Over the next 12 to 24 months, small business owners will hear a lot about Health Savings Accounts (HSAs) as “the solution” to lowering health insurance costs. HSAs will even be a compelling, extra option for large companies to consider. Besides short-term tactical insurance cost relief, some companies will figure out how to use HSAs as a tool for recruiting and keeping better employees to achieve better service and continuous improvement capability.
WHAT ARE HSAs?For the full answer and lots more, go to www.hsafinder.com and/or buy “The Small Business Guide to HSAs” by JoAnn Mills Laing (Brick Tower Press, September, 2004). The short answer for now is that HSAs can only be set up when an employee has a qualifying high-deductible, low monthly premium health insurance policy. HSAs are then similar to IRAs in that both employees and companies can put pretax contributions into them on a regular basis to be invested tax free. The employees own the account and take it wherever they might work. A big difference is that individuals can withdraw money from HSAs with both debit cards and checks to pay for a wider range of medical expenses than most insurance policies cover.
WHY HAVE THEY BECOME A BIG DEAL NOW?From a legal and tax point of view, HSAs are still rapidly evolving. A U.S. Congressional law made HSAs possible in December 2003. Then, the IRS published tax guidelines for HSAs in mid-2004. Most states must comply with federal legal and tax guidelines by the end of 2005. And finally, the Bush administration is currently pushing for additional tax credit benefits for both companies and employees who make contributions to HSAs.
WHO'S USING THEM SO FAR?About one million individuals were covered by HSAs in 2004. These people were mostly self-employed or with small firms that did not previously offer health insurance coverage. A consensus forecast from the private sector predicts about 20 million people will be covered by HSAs by 2010, while the latest proposed federal budget is forecasting only 6.3 million for perhaps three reasons:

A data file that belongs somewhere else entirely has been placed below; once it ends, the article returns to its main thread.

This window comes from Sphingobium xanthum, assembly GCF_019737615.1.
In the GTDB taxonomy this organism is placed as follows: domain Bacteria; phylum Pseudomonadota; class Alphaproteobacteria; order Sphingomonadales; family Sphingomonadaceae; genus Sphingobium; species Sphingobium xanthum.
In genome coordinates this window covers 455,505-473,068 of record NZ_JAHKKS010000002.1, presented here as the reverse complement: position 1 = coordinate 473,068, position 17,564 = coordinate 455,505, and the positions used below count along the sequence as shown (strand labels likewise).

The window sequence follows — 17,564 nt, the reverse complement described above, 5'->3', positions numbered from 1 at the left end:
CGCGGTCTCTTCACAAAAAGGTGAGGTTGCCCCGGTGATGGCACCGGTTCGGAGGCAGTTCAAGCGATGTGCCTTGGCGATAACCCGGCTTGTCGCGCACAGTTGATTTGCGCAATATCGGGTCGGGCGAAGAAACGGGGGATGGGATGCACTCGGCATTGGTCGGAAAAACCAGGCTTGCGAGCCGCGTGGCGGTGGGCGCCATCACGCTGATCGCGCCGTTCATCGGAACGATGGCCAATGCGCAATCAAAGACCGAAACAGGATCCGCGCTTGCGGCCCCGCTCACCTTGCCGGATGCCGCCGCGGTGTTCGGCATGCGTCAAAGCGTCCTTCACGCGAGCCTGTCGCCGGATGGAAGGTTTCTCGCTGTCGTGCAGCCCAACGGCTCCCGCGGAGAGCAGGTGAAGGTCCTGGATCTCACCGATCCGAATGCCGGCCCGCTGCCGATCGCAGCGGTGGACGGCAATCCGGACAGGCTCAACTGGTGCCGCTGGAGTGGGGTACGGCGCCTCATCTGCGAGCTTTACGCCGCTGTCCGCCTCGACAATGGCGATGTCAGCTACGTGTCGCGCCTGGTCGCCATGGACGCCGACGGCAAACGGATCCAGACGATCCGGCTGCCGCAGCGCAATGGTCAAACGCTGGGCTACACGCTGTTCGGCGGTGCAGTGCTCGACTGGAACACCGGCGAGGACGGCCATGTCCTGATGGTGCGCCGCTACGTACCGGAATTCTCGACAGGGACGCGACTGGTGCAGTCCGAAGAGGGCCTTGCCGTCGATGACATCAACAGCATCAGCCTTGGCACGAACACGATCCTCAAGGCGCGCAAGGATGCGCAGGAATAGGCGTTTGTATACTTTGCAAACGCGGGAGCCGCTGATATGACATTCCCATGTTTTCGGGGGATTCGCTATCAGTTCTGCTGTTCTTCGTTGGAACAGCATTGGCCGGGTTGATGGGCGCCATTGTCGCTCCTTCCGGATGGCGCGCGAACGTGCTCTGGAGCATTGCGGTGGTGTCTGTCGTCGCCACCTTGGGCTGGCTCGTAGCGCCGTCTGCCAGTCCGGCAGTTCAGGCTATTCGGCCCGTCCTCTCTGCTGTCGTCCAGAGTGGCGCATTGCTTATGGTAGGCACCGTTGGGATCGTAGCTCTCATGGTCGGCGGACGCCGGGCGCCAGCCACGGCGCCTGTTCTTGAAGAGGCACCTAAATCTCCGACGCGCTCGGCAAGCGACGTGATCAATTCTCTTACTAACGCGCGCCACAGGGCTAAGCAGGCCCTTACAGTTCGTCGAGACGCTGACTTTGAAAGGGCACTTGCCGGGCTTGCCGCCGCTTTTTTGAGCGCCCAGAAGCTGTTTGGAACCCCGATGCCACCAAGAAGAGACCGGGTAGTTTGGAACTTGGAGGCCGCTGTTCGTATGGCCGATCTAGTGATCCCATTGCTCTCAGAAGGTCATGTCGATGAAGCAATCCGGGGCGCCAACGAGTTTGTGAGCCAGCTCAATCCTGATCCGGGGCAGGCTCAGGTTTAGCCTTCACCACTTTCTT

- To understate the budget deficits, because HSAs reduce tax revenues.
- To not wave a red flag in front of the medical establishment that correctly sees HSAs as being subversive to total insurance pool economics. Smart, healthy people and companies will use HSAs in order to stop cross-subsidizing the heavy users of traditional health insurance.
- To continue to legislate even richer terms for HSAs in order to cause the current, dysfunctional health system to collapse so some form of non-government reform can emerge based on consumer choices that will inject free market economics into both well-care and sick-care.
INITIAL QUESTIONS TO ASK:If 20 million people are covered by HSAs in 2010, what percent of service companies that believe in “high-performance service economics” (best total pay gets/keeps best people who execute best total service value which delivers best growth and profits) will be using HSAs?
If a distribution company needs industrial athletes for drivers and warehouse people, couldn't they recruit and retain better employees with a good wage plus a $1,000 to $3,000 per year tax-free contribution into these employees' HSAs and still save on total health insurance costs?
Wouldn't firms that figured out how to use HSAs as a strategic recruiting and retention tool for healthy people (and perhaps a negative recruiting and retention one for heavy health service users) be able to poach best employees from firms that were offering traditional coverage? Wouldn't this be a first-mover, strategic advantage for a company that believed in high-performance distribution economics?
Although high-deductible policies will give all employees big new incentives to improve wellness habits and then shop aggressively for health care when needed, will the bottom 80% of the payroll do anything different? Many have not, to date, shown much interest in or aptitude for improving their personal health or been disciplined savers in their IRAs or 401K plans.
What role could and should companies play in further educating, stimulating and supporting wellness and long-term saving? What are the simplest, most effective wellness programs and methods that a small company can effectively pursue?
If a company wants to react faster than competitors to opportunities and change through innovation, where does the energy to act come from? Do too many employees act like it is all they can do to get through their daily chores? If many employees improved their health, energy levels and self-esteem, wouldn't that add up to more energy for change for the company?
WHAT STEPS SHOULD EVERY FIRM DO?Every (small) business should:
- Research HSAs and stay on top of the ongoing tax legislation and case studies that will start to emerge.
- Do the math for what the firm is currently spending on health insurance and what it might spend on different scenarios involving HSAs. If the results are compelling, then….
- Engage discussion groups of employees about the pros, cons, and how to's of moving from the traditional health insurance plan to one centered on HSAs. Pre-identify the different subgroups of employees who will: love it, not be sure and have big doubts. Make sure that each group is represented. Each will need to understand different sets of benefits.
Every firm has employees with unhealthy habits that are costing both the company and the healthy employees serious money at today's insurance rate premiums. The unhealthy need help and pressure from a health culture to literally shape up. There are a number of simple, low-cost ideas that companies can use for wellness programs, but local leadership is critical for long-term success.
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